Trying to be normal
2 weeks before the Tokyo Marathon was to happen, the race was cancelled out of concerns for the COVID-19 aka CoronaVirus. There was outrage and frustration from a lot of runners. Japan was miles away and the virus was something that was happening in China. In time the focus shifted to Boston and London Marathons. And before I could realize, race cancellations/postponements started rolling in. Rome, Paris, Barcelona, … and then Boston and London.
BOSTON. Boston was postponed. Boston which was to be my 6th and final World Marathon Majors was pushed back. Boston for which I was proud to be part of the Dana-Farber Marathon Challenge was now to be in September. I don’t quite know what my reactions were on hearing the news. All I could feel was that I was feeling empty. The postponement wasn’t entirely unexpected, but the new date was (to me at least), with the prospect of having to train through summer in Atlanta. It wasn’t like I was super awesomely trained and crushed not to race, but it was still a weird feeling.
Within a week of race cancellations came schools shutdown to online schooling, offices asked to work from home, social distancing of atleast 6ft from each other to mandatory ‘shelter in place’ in Bay Area.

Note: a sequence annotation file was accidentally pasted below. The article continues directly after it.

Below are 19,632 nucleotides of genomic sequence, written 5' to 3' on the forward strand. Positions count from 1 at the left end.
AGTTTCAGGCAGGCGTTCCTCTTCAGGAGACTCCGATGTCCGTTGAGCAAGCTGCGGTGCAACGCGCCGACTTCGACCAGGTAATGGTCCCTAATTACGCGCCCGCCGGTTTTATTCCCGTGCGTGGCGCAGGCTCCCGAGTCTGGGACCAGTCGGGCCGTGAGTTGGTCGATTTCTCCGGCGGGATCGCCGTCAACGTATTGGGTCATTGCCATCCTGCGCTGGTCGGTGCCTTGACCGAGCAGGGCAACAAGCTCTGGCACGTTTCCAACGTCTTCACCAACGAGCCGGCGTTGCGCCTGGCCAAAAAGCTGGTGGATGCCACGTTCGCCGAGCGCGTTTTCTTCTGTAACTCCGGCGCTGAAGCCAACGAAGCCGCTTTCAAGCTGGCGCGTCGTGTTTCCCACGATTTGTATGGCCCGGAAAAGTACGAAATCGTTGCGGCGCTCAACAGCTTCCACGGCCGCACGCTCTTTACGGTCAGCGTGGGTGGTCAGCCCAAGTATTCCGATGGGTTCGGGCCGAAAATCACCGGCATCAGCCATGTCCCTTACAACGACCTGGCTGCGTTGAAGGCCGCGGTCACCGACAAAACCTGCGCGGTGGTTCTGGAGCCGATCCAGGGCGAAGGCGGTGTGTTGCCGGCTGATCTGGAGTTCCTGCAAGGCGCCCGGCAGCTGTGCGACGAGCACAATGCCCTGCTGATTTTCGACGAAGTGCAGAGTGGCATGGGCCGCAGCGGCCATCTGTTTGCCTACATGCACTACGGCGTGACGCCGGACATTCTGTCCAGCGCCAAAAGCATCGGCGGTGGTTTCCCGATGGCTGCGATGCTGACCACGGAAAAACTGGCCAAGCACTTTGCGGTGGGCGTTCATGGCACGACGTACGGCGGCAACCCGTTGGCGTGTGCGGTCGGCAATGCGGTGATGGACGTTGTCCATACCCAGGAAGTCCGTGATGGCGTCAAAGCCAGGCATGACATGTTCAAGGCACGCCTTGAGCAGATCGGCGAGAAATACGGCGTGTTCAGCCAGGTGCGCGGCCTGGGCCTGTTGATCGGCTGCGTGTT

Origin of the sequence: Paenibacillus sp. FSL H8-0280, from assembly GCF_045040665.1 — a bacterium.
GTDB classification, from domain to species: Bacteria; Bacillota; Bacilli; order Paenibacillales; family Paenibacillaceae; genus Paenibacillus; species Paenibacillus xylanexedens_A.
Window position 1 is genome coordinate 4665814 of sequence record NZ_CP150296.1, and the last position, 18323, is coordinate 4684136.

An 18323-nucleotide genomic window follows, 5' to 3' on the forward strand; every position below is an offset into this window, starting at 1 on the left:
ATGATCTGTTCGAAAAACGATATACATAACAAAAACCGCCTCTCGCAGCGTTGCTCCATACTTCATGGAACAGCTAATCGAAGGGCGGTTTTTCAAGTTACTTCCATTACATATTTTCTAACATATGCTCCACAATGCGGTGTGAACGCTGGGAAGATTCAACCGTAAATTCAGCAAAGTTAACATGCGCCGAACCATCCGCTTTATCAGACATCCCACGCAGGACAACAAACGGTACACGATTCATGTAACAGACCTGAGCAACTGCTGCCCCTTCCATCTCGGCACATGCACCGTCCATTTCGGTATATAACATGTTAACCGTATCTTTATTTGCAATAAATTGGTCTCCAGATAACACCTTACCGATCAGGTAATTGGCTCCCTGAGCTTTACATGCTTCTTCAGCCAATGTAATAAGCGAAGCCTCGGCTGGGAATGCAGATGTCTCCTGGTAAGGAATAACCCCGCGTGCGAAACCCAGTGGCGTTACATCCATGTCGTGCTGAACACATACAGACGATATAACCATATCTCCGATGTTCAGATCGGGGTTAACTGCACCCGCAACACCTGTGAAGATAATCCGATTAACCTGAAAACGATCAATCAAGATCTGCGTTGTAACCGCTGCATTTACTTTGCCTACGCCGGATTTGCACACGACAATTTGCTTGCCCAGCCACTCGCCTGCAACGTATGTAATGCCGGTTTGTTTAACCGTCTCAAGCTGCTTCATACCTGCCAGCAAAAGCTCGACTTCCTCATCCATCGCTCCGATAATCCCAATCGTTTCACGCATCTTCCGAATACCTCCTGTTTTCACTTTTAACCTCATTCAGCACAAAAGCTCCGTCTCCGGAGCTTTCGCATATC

After a weekend of feeling empty, I gave myself permission to NOT feel anything. I would deal with things as they come day by day. Instead, I will count my blessings.
I will run outside alone for as long as I can. Even if I my legs somehow know of the cancellation and protest having to run anything longer than 2hours.
I am trying to medidate and add yoga/stretching to my everyday life for atleast 15minutes a day. Even if my kids make fun of me and take weird photos of my poses.
I am chilling with my kids when I can. The teen is stressed out too, although she might not admit it and a late night face mask session might just help us both.
I try to have a normal work from home day. Even though I work from home plenty, I am still learning setting boundaries and expectations when EVERYONE else is also working from home.
I don’t have any questions to ask of you, but will send ‘stay safe’ vibes to everyone and hope that the situation is soon under control.
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